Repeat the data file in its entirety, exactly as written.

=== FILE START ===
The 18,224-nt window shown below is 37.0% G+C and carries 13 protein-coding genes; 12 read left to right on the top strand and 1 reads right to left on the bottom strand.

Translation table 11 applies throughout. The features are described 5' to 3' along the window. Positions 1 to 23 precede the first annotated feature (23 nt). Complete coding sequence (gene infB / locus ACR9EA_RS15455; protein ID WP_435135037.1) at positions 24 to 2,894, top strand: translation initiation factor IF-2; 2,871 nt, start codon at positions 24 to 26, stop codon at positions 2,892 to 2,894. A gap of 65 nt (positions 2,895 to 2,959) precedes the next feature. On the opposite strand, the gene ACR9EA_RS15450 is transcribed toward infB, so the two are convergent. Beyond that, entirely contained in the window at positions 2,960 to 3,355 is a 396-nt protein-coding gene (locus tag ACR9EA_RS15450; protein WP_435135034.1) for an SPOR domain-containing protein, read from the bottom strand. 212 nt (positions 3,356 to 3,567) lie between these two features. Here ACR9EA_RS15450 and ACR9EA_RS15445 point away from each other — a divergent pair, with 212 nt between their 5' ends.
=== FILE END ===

The 18,224-nt window shown below is 37.0% G+C and carries 13 protein-coding genes; 12 read left to right on the top strand and 1 reads right to left on the bottom strand.

Translation table 11 applies throughout. The features are described 5' to 3' along the window. Positions 1 to 23 precede the first annotated feature (23 nt). Complete coding sequence (gene infB / locus ACR9EA_RS15455; protein ID WP_435135037.1) at positions 24 to 2,894, top strand: translation initiation factor IF-2; 2,871 nt, start codon at positions 24 to 26, stop codon at positions 2,892 to 2,894. A gap of 65 nt (positions 2,895 to 2,959) precedes the next feature. On the opposite strand, the gene ACR9EA_RS15450 is transcribed toward infB, so the two are convergent. Beyond that, entirely contained in the window at positions 2,960 to 3,355 is a 396-nt protein-coding gene (locus tag ACR9EA_RS15450; protein WP_435135034.1) for an SPOR domain-containing protein, read from the bottom strand. 212 nt (positions 3,356 to 3,567) lie between these two features. Here ACR9EA_RS15450 and ACR9EA_RS15445 point away from each other — a divergent pair, with 212 nt between their 5' ends.